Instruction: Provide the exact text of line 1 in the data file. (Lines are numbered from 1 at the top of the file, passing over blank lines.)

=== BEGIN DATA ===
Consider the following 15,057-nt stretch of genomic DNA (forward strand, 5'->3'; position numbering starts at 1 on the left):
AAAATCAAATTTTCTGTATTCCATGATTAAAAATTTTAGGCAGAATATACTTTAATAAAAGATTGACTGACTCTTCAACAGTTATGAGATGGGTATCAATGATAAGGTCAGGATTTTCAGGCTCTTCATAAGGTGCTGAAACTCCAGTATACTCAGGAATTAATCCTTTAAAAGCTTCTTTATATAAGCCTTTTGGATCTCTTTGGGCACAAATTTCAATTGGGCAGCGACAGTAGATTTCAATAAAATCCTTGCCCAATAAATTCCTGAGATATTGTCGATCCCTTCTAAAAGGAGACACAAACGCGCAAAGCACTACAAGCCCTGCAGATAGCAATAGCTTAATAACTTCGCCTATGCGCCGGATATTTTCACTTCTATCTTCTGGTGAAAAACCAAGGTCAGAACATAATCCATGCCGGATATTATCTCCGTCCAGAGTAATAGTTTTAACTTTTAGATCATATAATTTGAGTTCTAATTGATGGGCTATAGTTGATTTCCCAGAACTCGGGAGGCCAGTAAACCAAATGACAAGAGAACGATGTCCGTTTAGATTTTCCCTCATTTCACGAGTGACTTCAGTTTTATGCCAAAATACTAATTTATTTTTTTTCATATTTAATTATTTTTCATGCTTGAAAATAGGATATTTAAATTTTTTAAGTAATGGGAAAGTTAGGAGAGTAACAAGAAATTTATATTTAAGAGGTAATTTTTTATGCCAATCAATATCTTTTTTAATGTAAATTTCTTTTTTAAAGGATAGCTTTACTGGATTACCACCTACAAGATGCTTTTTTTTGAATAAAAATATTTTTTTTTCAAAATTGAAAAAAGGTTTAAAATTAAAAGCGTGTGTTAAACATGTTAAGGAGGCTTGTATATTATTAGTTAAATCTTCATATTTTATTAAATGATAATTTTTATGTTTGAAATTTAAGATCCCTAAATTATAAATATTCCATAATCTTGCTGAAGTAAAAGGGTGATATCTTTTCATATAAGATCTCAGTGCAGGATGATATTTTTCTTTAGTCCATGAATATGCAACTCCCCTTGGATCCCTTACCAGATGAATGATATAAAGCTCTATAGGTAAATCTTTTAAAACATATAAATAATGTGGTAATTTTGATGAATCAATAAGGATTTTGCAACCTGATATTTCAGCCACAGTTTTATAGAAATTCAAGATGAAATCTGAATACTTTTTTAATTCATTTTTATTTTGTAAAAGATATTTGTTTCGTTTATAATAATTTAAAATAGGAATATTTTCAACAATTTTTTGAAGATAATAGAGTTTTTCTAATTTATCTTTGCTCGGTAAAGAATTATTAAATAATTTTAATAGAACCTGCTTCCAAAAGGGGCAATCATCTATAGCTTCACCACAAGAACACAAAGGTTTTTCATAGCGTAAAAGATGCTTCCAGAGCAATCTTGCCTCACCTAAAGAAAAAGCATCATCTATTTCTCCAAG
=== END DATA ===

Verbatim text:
Consider the following 15,057-nt stretch of genomic DNA (forward strand, 5'->3'; position numbering starts at 1 on the left):